Millennium Post

‘More steps on gold only after studying impact of 80:20 lifting’

His comments came a day after the RBI Governor Raghuram Rajan hinted that government might change duty structure for gold. Replying to a query whether RBI may look at any other measure on curbing gold demand, Khan said, "We will see going forward how it (scraping of 80:20 gold import rule) is happening."

He said the Reserve Bank of India (RBI) is reasonably comfortable on the current account deficit front following the slide in crude prices.

Declining oil price is also one of the reasons for lifting 80:20 restriction on gold imports, he added.

"Now we are reasonably comfortable from the current account point of view because of oil price fall. So taking all these into account a view has been taken that we will give up the 80:20 gold import scheme and see how it is panning out."

The 80:20 rule had made it mandatory for importers to make value addition and then export a 20 per cent of their imports, to partially offset the forex outgo.

After the monetary policy review on Tuesday, Rajan had said that enough room had been created after the slide in crude prices.

Rajan had said the "government decided that it was probably the best decision at this point to scrap this rule", adding there are some requests to change the duty structure and that government will view and take a decision on it.

He had also said that the move to do away with the restrictions, which created certain distortions, was a "reasonable" one. While he did not specify what these distortions were, there have been apprehensions that the controversial 80:20 scheme was leading to increased smuggling of gold and giving undue benefits to a select importing entities.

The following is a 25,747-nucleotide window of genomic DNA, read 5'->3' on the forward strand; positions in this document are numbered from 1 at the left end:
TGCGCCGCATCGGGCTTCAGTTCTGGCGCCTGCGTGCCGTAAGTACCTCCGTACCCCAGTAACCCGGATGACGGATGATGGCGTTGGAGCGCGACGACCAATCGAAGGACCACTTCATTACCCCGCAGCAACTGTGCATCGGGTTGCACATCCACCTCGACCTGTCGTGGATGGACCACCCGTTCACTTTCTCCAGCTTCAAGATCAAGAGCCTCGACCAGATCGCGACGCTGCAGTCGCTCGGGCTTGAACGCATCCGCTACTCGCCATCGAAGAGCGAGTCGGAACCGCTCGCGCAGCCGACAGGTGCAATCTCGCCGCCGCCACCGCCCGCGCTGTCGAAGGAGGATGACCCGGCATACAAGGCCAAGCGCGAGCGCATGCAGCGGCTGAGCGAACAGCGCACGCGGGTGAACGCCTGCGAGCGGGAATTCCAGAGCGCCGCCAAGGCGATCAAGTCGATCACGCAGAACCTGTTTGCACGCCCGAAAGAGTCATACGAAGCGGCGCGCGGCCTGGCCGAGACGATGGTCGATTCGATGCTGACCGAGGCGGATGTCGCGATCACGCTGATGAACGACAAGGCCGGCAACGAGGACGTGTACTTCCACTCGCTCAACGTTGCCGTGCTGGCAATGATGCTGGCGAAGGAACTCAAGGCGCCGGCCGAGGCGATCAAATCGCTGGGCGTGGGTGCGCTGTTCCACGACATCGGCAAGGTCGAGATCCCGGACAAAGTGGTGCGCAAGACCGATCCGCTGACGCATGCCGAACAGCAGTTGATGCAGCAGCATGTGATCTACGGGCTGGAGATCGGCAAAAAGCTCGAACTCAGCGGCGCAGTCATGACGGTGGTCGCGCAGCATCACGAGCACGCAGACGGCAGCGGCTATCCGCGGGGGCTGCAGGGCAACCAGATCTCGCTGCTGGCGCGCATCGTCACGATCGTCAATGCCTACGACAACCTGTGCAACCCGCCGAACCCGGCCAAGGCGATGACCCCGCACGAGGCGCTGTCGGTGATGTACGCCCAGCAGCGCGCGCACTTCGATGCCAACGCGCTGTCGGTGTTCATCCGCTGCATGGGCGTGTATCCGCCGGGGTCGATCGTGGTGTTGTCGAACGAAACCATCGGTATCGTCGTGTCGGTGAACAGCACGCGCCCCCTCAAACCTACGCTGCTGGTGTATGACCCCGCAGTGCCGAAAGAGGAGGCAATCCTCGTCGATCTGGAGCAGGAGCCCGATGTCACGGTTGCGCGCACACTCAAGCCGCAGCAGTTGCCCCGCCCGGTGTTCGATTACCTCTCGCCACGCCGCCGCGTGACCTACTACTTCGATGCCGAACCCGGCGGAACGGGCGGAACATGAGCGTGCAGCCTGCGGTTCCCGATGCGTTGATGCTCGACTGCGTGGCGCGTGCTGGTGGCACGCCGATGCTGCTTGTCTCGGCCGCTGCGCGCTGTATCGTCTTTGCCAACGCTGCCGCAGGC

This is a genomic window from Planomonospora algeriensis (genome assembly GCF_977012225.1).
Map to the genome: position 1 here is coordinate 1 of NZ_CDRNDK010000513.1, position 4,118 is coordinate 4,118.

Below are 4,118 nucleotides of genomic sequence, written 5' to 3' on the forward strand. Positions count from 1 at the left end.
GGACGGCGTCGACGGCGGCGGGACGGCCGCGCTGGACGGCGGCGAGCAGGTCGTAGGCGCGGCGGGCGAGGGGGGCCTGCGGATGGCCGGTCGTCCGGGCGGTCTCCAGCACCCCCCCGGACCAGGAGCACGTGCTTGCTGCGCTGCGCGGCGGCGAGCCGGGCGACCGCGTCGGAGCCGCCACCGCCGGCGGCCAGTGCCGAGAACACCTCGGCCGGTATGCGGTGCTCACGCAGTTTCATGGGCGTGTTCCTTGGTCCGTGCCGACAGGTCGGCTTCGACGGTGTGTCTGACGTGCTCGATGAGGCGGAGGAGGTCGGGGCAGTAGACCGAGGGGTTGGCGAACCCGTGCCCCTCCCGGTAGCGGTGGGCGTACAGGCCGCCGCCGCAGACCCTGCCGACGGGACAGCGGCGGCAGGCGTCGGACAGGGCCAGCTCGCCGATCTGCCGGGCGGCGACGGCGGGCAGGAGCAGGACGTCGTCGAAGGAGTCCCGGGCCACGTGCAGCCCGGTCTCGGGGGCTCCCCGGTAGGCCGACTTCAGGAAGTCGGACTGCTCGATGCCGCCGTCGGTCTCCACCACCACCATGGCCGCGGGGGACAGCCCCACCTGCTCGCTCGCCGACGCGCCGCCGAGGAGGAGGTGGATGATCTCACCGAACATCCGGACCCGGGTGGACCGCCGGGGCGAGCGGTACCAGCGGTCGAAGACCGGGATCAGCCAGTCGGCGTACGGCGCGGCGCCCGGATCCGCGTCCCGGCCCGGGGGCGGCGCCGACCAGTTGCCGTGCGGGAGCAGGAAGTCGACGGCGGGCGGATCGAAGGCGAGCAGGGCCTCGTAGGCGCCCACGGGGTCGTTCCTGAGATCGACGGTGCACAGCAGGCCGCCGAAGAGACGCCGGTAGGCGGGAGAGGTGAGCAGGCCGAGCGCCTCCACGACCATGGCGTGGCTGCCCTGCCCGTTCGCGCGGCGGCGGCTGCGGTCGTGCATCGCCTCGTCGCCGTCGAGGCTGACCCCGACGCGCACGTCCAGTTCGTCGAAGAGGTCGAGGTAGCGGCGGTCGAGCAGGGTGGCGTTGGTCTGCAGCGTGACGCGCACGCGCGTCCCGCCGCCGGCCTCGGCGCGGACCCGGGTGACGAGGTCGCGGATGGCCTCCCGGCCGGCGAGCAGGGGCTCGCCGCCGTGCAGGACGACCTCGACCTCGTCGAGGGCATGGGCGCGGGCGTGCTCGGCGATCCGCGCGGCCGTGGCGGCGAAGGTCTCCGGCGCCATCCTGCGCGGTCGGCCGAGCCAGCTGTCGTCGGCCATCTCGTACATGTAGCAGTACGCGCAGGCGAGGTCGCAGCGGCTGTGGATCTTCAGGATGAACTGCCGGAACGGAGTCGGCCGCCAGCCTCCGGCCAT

The current account deficit (CAD) had hit 4.7 per cent of GDP in FY 2013. The mismatch improved to 1.7 per cent of GDP in FY 2014 and stood unchanged in the first quarter of the current fiscal. The government had also hiked duty to 10 per cent to contain the widening CAD. The reasons for rising CAD were attributed to high imports of oil and gold.

The Brent crude had hit a five-year low of $67 a barrel last week and was trading around $71 on Wednesday.

The measure to liberalise gold imports had raised eyebrows because it came in the aftermath of a record surge in gold imports in October at about 150 tonne.
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